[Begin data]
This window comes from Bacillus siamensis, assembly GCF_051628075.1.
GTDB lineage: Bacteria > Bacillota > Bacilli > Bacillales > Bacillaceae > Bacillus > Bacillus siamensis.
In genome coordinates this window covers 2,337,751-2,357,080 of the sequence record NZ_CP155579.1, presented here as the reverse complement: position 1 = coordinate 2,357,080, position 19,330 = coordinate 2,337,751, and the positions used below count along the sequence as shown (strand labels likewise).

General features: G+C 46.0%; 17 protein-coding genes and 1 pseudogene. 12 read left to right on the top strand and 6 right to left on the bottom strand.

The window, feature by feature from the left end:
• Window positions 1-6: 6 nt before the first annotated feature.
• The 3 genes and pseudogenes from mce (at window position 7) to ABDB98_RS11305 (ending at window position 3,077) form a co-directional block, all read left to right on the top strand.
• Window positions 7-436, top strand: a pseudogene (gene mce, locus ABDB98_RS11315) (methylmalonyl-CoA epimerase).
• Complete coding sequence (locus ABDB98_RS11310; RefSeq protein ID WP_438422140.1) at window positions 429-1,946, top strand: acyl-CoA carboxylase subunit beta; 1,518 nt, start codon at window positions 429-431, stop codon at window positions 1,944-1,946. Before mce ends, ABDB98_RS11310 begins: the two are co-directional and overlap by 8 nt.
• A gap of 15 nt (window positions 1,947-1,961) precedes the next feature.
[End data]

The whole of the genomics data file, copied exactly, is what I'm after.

This window comes from Bacillus siamensis, assembly GCF_051628075.1.
GTDB lineage: Bacteria > Bacillota > Bacilli > Bacillales > Bacillaceae > Bacillus > Bacillus siamensis.
In genome coordinates this window covers 2,337,751-2,357,080 of the sequence record NZ_CP155579.1, presented here as the reverse complement: position 1 = coordinate 2,357,080, position 19,330 = coordinate 2,337,751, and the positions used below count along the sequence as shown (strand labels likewise).

General features: G+C 46.0%; 17 protein-coding genes and 1 pseudogene. 12 read left to right on the top strand and 6 right to left on the bottom strand.

The window, feature by feature from the left end:
• Window positions 1-6: 6 nt before the first annotated feature.
• The 3 genes and pseudogenes from mce (at window position 7) to ABDB98_RS11305 (ending at window position 3,077) form a co-directional block, all read left to right on the top strand.
• Window positions 7-436, top strand: a pseudogene (gene mce, locus ABDB98_RS11315) (methylmalonyl-CoA epimerase).
• Complete coding sequence (locus ABDB98_RS11310; RefSeq protein ID WP_438422140.1) at window positions 429-1,946, top strand: acyl-CoA carboxylase subunit beta; 1,518 nt, start codon at window positions 429-431, stop codon at window positions 1,944-1,946. Before mce ends, ABDB98_RS11310 begins: the two are co-directional and overlap by 8 nt.
• A gap of 15 nt (window positions 1,947-1,961) precedes the next feature.